On one of the early mailboats, back row; Capt Richard Woodall, Capt Borthwick, Capt Horspool, Capt N Lloyd Williams, Capt Robert Sherwood, Holyhead's Station Master and Capt Dick Thomas. In front are (L) Capt Aderne, Capt Manning, Jack Gibson Supt Eng & Capt Meade.
Captain John Bakewell
John Bakewell joined the Thames Nautical College "HMS Worcester in January 1946 after passing the entrance exam from King Edward VI High School, Birmingham where he had been for five years. Leaving "Worcester" at the end of 1947 obtaining First Class Extra Certificates in school work and seamanship. On January 16th 1948 John joined Shaw Savill's MV Coptic as one of three cadets. At the end of three years apprenticeship he took his 2nd Mates Certificate and stayed on with Shaw Savill's to join Dominion Monarch as Junior 4th Officer. Having stayed with Shaw Savill for nearly ten years he left them as 2nd Officer with a Master's certificate.
John Bakewell then joined HMS Worcester as 3rd Officer, staying there for six months before joining British Railway ships in Holyhead in 1958, his first ship being the Slieve Bloom. His first command was the Slieve Donard. Captain Bakewell retired as Senior Master of the St Columba in 1991. Enjoying further education Captain Bakewell took a BA degree in mathematics whilst with Sealink.
Captain Bakewell passed away in February 2015.
Captain Len Evans
Capt Evans began his seagoing career in 1938 as a midshipman with Blue Funnel Line, joining British Railways at Holyhead ten years later. His first command was on the Slieve Bloom, one of the four cargo vessels operating to Dublin. His first passenger command came in 1966 when he became master of the Hibernia.
When he retired in September 1986 Capt Evans had served over 48 years at sea, 25 of which were in command – making him the most senior master in the Sealink fleet.
Capt Evans was also a loyal union member, joining the NEOU in 1942 and transferring to the MSSA in 1962. He joined the MMSA Council in 1977 and held the posts of deputy vice-president and vice-president before becoming MMSA president in 1985. Through his involvement in the MMSA, Captain Evans became increasingly dedicated to the welfare of seafarers — being closely involved with the care of retired seafarers and their dependants at the Mariners’ Park complex in Wallasey and the Union’s charitable functions, chairing the Welfare Funds Committee from 1985 to 1999.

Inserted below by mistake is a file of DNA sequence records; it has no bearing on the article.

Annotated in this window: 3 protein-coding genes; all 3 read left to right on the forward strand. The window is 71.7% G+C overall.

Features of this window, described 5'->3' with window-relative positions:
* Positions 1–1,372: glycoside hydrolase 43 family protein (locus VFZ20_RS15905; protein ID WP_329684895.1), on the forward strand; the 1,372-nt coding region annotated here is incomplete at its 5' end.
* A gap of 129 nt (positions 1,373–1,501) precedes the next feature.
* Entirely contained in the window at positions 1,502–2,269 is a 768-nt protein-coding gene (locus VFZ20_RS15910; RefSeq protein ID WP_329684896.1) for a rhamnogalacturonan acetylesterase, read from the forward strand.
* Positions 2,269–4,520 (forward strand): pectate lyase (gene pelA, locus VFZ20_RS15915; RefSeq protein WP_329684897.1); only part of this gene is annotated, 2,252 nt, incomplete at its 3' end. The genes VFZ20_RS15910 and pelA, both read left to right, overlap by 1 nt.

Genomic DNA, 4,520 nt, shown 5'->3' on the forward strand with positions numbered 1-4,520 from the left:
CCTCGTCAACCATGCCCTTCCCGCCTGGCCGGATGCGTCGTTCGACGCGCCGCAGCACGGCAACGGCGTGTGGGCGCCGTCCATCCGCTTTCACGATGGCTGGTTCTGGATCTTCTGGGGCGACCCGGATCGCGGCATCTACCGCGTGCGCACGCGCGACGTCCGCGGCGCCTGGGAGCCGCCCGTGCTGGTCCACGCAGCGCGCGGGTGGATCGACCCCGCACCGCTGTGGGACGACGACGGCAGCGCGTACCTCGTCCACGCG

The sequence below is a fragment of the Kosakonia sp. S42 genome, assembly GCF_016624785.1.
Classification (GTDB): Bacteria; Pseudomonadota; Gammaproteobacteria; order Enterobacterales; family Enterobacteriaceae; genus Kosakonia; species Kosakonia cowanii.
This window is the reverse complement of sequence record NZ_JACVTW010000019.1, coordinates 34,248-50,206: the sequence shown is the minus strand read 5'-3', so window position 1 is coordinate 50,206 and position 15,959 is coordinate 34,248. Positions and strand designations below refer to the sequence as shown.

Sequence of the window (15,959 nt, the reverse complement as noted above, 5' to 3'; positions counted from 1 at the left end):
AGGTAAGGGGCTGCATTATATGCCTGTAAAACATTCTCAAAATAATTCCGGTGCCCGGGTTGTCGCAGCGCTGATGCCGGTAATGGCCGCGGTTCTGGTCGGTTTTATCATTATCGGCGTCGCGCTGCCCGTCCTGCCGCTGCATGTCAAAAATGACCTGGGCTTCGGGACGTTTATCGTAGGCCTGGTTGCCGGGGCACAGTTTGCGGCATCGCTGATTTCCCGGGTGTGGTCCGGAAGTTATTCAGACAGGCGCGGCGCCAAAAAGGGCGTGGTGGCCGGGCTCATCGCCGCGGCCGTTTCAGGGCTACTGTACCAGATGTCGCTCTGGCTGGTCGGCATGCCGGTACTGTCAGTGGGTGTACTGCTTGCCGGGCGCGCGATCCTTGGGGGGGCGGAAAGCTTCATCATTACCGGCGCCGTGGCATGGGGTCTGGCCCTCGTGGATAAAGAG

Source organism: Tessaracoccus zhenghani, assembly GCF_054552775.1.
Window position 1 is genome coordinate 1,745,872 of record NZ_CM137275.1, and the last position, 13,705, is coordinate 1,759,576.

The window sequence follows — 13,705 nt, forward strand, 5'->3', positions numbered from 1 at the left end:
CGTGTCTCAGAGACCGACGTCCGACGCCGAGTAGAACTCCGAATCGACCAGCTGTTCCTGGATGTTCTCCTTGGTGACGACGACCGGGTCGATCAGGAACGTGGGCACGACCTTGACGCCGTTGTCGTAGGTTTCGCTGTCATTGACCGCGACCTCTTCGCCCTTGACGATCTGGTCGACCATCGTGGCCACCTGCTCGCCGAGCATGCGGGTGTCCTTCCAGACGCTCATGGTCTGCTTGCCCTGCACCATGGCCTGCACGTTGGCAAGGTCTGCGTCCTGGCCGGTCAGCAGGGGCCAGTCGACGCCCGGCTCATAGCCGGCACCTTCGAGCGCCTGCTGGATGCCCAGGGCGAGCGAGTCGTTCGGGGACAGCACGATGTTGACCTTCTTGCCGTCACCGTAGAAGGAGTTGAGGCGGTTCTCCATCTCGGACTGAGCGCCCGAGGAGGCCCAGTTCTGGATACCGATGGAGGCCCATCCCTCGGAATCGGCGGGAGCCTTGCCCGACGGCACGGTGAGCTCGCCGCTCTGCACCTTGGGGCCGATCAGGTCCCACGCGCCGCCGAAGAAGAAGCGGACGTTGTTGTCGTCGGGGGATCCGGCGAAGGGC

In 1993, to mark 16 years of service on the Mercantile Marine Service Association Council working to expand and improve the warfare facilities for elderly retired seafarers and their partners at the 16 acre Mariners Park complex in Wallasey, Capt Evans was presented with the Nevins and Griffiths Award by the Merchant Navy officers’ union NUMAST. Former colleagues at Holyhead recommended to NUMAST Council that Capt Evans be considered for the award, a move forwarded by Capt Tudor Jones on behalf of active members and seconded by Capt Glynne Pritchard on behalf or retired members. It was typical of the admiration and respect still held at the port for their former Senior Master seven years after his retirement.
Captain David Farrell
Captain Hugh Farrell
Capt Ian Farrell
Captain Roy Graves
Captain John Garner
Captain Ivor Griffiths
Captain Hubert Hughes
A Holyhead man, Hubert Hughes first went to sea at the age of 15 and served four years as a cadet officer with P. Henderson & Co., Glasgow before taking his Second Mate's certificate in 1942. He was appointed Third Officer on theHensada. After gaining his First Mate's ticket he joined Ellerman Line where he got his Master's ticket.
Capt Hughes joined the LMS ships at Holyhead, initially sailing on the Slieve Bloom and all Railway vessels at the port before being appointed as Holyhead's Marine Superintendent after command of the cargo vessel Harrogate. Retiring in 1981 Capt Hughes worked closely with Capt Len Evans, both ensuring the successful entry into service of the new St Columba in 1977.
Captain Richard Roberts
A native of Llanddeusant, Anglesey, Richie Roberts was born in 1907. He went to sea in 1922, aged 15, working as a deck boy on one of Sir R.J. Thomas’s ships, the Glenearn. His first voyage was round the Horn to Valpariso, Coronel, Callum returning via Montevideo, Dunkirk to Hull. The ship was manned mainly by Anglesey men and the master was Capt Jones from Newborough.
By the time he was 20, Richie had gained his Second Officer’s Certificate. After this, in 1926 he joined Strick Line, sailing to the Persian Gulf and up the Euphrates to Basra. Later again, he joined Furness Withy as Fourth Officer on the London Merchant, and sailed many times for the company between the UK and West Coast of America until in 1937 he gained his Master’s Certificate.
In 1939 he came to Holyhead joining the London, Midland and Scottish Railway as Second Officer. During the war years, he was primarily on the Hibernia. In 1947 he was transferred to Heysham -Belfast route. He returned to Holyhead as First Officer on the Slieve Donard in 1949, and in 1954 became a master in the cargo ship Service. In 1960 was gained his first passenger command - the Princes Maud.
In 1965, after 43 years at sea, Capt Roberts became the first master of the Holyhead Ferry 1 - the first drive on-drive off passenger car ferry at Holyhead. In 1970, when the Britannia Bridge was destroyed by fire, he went with the Hibernia to Heysham, until the bridge was rebuilt.
Capt Roberts retired at the end of 1971. He passed away in June 1986.
Captain Freddie Tunstall
Capt John Bakewell recalls Freddie Tunstall very well. "He was what we used to call a real gentleman. I sailed with him a few times when he was Master of the Hibernia or Cambria. After retiring, he came back as an officer on our container ships. Our role was reversed with me as Captain and Freddie as 2nd Officer!! He was great fun with an ideal personality.'